Static-Memory-Hard Functions, and Modeling the Cost of Space vs. Time
A series of recent research starting with (Alwen and Serbinenko, STOC 2015) has deepened our understanding of the notion of memory-hardness in cryptography—a useful property of hash functions for deterring large-scale password-cracking attacks—and has shown memory-hardness to have intricate connections with the theory of graph pebbling. Definitions of memory-hardness are not yet unified in the somewhat nascent field of memory-hardness, however, and the guarantees proven to date are with respect to a range of proposed definitions. In this paper, we observe two significant and practical considerations that are not analyzed by existing models of memory-hardness, and propose new models to capture them, accompanied by constructions based on new hard-to-pebble graphs. Our contribution is two-fold, as follows. First, existing measures of memory-hardness only account for dynamic memory usage (i.e., memory read/written at runtime), and do not consider static memory usage (e.g., memory on disk). Among other things, this means that memory requirements considered by prior models are inherently upper-bounded by a hash function’s runtime; in contrast, counting static memory would potentially allow quantification of much larger memory requirements, decoupled from runtime. We propose a new definition of static-memory-hard function (SHF) which takes static memory into account: we model static memory usage by oracle access to a large preprocessed string, which may be considered part of the hash function description. Static memory requirements are complementary to dynamic memory requirements: neither can replace the other, and to deter large-scale password-cracking attacks, a hash function will benefit from being both dynamic-memory-hard and static-memory-hard. We give two SHF constructions based on pebbling. To prove static-memory-hardness, we define a new pebble game (“black-magic pebble game”), and new graph constructions with optimal complexity under our proposed measure. Moreover, we provide a prototype implementation of our first SHF construction (which is based on pebbling of a simple “cylinder” graph), providing an initial demonstration of practical feasibility for a limited range of parameter settings. Secondly, existing memory-hardness models implicitly assume that the cost of space and time are more or less on par: they consider only linear ratios between the costs of time and space. We propose a new model to capture nonlinear time-space trade-offs: e.g., how is the adversary impacted when space is quadratically more expensive than time? We prove that nonlinear tradeoffs can in fact cause adversaries to employ different strategies from linear tradeoffs.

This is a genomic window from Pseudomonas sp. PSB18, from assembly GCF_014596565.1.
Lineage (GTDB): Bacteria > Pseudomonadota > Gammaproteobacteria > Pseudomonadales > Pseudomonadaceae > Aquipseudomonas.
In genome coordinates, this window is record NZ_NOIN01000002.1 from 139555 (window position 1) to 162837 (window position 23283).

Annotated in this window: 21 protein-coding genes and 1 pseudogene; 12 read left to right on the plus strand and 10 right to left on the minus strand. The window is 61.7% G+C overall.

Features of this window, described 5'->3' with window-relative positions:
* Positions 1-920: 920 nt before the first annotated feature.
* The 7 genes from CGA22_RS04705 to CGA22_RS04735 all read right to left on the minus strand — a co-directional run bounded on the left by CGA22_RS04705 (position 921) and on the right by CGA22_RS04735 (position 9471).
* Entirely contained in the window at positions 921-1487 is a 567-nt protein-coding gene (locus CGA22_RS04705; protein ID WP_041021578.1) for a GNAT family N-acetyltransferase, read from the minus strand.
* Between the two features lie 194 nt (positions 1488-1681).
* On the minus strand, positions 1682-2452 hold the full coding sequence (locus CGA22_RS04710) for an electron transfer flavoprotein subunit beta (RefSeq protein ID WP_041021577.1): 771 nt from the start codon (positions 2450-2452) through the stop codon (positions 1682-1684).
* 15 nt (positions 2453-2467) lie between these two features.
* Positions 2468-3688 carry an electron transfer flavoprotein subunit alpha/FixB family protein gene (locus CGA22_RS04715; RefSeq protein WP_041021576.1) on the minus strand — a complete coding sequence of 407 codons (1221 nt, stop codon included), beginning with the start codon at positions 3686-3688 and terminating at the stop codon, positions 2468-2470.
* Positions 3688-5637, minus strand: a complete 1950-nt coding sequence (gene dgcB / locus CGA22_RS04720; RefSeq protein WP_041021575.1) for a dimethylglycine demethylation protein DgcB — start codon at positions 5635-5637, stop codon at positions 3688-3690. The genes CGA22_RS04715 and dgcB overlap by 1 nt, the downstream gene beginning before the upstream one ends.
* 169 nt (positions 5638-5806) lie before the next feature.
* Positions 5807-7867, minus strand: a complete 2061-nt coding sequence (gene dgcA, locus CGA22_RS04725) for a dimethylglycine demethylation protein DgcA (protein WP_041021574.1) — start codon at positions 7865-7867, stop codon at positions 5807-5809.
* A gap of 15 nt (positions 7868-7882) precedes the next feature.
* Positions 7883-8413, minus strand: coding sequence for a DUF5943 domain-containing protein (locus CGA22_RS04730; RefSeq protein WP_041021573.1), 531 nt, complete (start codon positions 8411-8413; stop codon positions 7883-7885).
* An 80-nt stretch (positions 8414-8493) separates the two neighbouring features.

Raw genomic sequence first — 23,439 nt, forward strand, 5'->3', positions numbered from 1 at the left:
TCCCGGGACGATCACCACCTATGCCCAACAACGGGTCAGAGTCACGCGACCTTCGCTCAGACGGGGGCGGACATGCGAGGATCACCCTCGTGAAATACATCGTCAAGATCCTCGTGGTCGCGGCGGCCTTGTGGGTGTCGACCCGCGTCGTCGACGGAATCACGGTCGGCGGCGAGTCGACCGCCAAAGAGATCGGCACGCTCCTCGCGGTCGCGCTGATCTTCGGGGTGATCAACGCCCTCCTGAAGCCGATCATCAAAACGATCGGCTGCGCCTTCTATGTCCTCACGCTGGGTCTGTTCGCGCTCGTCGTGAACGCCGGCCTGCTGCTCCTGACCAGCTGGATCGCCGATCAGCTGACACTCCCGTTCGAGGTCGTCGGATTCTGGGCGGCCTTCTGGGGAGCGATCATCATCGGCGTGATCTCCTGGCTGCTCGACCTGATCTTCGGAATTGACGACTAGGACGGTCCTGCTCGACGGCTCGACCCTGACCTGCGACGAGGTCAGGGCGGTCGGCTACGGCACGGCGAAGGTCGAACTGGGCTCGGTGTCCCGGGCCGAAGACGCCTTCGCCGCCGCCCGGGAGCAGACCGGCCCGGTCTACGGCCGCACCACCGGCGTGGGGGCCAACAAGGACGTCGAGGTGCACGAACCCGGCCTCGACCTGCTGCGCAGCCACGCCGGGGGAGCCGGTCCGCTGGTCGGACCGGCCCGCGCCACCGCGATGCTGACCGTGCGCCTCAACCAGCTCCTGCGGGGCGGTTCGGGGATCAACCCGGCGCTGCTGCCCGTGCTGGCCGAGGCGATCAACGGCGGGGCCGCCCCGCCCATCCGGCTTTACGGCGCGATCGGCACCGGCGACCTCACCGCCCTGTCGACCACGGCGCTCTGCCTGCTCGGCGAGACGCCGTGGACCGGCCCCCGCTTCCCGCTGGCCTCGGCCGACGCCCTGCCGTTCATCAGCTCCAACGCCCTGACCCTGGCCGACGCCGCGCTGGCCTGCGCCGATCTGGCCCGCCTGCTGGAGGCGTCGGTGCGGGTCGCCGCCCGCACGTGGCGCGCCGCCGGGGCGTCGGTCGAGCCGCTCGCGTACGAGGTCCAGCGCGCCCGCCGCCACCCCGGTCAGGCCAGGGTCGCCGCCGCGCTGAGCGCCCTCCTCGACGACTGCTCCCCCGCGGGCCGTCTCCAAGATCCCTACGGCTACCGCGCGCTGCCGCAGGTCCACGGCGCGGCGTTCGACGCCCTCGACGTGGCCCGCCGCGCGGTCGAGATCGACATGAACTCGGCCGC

Please refer to the full version of our paper for all results, proofs, appendices, and implementation details [DLP18].
We are grateful to Jeremiah Blocki, Krzysztof Pietrzak, and Joël Alwen for valuable feedback on earlier versions of this paper. We thank Ling Ren for helpful technical discussions. We also thank Erik D. Demaine and Shafi Goldwasser for their advice on this paper. Finally, we thank our anonymous reviewers for insightful comments.
Sunoo’s research is supported by NSF MACS (CNS-1413920), DARPA IBM (W911NF-15-C-0236), SIMONS Investigator Award Agreement Dated June 5th, 2012, and the Center for Science of Information (CSoI), an NSF Science and Technology Center, under grant agreement CCF-0939370.
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